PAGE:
From Busting A-Rod to Building Apps

From Busting A-Rod to Building Apps
Selena Roberts
Photograph by Mary Altaffer/AP Photo

In 2009, Selena Roberts broke the news that New York Yankees third baseman Alex Rodriguez had tested positive for performance-enhancing drugs in 2003. It was a major scoop for the then-Sports Illustrated writer, the exclamation point on a long career of sports reporting at the Orlando Sentinel, Minneapolis Star Tribune, and New York Times, where she started on the New Jersey Nets beat in 1996 and became a columnist in 2002. At the end of 2011, Roberts was sitting atop sportswriter mountain. But she was restless. The industry she had spent two decades climbing had changed underneath her. “I was thinking I could sit around and just sort of ride it out with everybody,” says Roberts. “I can sit here and have a pretty good gig and complain about it, and go to the bar and bemoan the end of print and bemoan the fact that no one is doing anything and have a lot of drinks over it. Or I could just say, ‘All right, enough. I’m going to try to do something.’” So Roberts left Sports Illustrated in January of this year and started trying to figure out how to tell sports stories via new media. The result, Roopstigo, is set to launch on Oct. 22.

Roopstigo, named for Roberts’s deceased golden retriever Roops, is an app for both Apple and Android devices that will feature long-form sports journalism. There will be text, audio, video, and animation. There will be athlete profiles, investigative projects, documentaries, a reality TV series, and a South Park-style satire. Contributors include False Spring author Pat Jordan and filmmaker Adam Kurland. The first edition, says Roberts, will have a documentary on an athlete trying to make a comeback (Roger Clemens?), short films about Tough Mudder participants, and one or two stories that could break news.

Online sports media is a crowded field. There are heavy hitters (ESPN, Yahoo!), slideshow masters (Bleacher Report), gossip kings (Deadspin), prestige projects (Grantland, Sports on Earth), and indies (The Classical). Reporting, says Roberts, is what will set Roopstigo apart. “We want to put the lens on other people, not ourselves,” says Roberts. “We’re going to report. And we’re going to investigate. And we’re going to look for stories that are not in the mainstream.” Roopstigo will not be another place to go for snark about last night’s game. “What we’re going to try not to do is chase TV events,” says Roberts. “I think a lot of times media gets caught up in everybody sprinting toward the event that happened last night.” At the outset, there will be new content every two or three weeks. By summer 2013, she hopes to offer new content weekly, and eventually daily. While all the material will be available on the Web, Roberts says the focus is on tablet readers.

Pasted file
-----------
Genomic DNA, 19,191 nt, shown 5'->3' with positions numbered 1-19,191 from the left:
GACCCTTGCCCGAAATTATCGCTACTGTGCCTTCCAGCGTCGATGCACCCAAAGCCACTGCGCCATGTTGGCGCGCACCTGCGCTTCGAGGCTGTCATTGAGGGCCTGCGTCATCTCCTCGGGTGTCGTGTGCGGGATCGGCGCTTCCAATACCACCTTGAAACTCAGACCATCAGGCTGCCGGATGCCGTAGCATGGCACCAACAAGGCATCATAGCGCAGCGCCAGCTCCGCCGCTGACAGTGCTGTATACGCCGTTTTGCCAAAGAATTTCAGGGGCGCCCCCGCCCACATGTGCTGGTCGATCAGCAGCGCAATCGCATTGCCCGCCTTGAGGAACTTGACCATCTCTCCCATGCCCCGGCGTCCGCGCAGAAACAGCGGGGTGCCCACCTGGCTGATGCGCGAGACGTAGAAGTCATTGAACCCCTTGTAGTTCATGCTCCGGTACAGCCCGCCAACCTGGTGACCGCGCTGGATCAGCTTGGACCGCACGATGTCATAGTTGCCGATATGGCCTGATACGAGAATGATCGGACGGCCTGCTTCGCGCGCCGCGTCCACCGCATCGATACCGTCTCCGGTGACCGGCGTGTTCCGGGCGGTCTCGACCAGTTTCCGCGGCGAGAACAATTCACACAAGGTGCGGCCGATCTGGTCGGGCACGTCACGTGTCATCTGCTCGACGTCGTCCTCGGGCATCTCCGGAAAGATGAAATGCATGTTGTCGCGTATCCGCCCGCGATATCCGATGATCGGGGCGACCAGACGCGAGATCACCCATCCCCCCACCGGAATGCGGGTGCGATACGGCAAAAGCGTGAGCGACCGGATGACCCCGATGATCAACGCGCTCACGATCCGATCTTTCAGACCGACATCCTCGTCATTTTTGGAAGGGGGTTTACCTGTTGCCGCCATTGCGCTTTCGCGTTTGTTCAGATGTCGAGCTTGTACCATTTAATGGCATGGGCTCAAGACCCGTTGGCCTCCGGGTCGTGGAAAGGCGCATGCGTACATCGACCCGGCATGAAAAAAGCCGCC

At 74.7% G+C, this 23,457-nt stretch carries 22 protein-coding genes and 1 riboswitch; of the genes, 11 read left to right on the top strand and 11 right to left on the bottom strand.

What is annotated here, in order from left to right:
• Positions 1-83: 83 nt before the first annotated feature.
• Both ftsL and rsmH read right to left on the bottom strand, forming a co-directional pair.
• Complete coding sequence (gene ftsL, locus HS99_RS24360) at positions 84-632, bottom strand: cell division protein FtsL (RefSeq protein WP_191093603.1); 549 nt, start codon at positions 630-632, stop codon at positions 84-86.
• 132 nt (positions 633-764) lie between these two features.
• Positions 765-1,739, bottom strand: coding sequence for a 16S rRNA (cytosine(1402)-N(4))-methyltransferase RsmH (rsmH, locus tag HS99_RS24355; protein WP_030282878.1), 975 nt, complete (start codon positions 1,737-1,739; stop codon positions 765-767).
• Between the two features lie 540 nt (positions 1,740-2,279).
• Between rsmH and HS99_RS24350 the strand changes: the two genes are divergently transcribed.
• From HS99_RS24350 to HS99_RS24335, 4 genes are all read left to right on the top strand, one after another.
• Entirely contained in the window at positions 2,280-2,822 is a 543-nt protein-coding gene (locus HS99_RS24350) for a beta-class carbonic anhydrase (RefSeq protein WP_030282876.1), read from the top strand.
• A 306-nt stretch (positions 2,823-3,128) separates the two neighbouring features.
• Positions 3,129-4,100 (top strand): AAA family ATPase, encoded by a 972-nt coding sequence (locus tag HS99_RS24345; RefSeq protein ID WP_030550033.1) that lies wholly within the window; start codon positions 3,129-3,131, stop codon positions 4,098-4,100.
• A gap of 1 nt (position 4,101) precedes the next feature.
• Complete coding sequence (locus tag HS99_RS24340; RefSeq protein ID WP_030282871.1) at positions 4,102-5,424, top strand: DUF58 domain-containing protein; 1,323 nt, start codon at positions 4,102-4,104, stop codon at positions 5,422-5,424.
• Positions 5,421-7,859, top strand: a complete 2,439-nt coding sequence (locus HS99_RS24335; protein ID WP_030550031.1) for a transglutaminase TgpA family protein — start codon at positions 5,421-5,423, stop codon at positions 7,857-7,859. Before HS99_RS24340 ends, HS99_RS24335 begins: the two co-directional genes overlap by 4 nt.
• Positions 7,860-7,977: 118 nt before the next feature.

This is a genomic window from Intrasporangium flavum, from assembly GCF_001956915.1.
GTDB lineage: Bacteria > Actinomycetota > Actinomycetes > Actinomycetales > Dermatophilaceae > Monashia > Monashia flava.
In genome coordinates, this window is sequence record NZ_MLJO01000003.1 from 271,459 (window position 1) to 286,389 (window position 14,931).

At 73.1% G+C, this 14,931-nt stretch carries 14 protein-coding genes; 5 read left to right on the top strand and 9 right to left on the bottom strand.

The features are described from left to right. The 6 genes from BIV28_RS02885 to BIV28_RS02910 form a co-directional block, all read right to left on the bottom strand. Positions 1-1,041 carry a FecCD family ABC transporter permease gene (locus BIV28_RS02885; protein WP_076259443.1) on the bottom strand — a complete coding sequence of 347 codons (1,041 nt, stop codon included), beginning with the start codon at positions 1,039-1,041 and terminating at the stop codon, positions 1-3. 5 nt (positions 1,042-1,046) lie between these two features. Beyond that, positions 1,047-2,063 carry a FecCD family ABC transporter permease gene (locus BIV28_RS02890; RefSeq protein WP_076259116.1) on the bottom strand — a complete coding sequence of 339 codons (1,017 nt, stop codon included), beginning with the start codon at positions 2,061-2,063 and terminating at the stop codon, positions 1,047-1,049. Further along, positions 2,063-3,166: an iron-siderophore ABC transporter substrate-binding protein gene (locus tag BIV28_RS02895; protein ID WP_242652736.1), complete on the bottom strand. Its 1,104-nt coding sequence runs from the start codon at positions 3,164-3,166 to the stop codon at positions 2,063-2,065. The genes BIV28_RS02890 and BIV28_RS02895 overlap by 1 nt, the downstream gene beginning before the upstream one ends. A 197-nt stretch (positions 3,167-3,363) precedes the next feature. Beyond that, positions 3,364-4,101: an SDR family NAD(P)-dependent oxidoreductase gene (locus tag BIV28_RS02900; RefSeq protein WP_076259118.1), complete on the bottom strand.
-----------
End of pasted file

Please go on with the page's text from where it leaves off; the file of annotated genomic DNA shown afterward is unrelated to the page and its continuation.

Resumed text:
“It’s interesting because there isn’t that much of that kind of content available right now,” says Chris Russo, former chief executive officer of Big Lead Sports, which USA Today bought for about $30 million in January. “Everybody’s been moving to short-form bits and bites. Not only the online world, but in television.” The tablet reader, says Russo, might be willing to stay put for more than 400 words or four minutes. “With the tablet, people are accustomed to reading e-books,” he says. “Maybe the receptivity to longer-form content is better in a tablet platform vs. on the Web.” To succeed, he says, Roopstigo will eventually need millions of readers, some of whom, he notes, might be willing to pay for premium content. Roberts says the app will be free. Revenue will come from advertisers. NFW watches and Roam Simple cell service are already on board. For now, though, the company is mostly burning through the half-million dollars in seed money Roberts has put in herself, plus roughly the same amount from friends and family.

“I threw a lot of my own money into it,” says Roberts, “which makes me stop breathing once in a while.”

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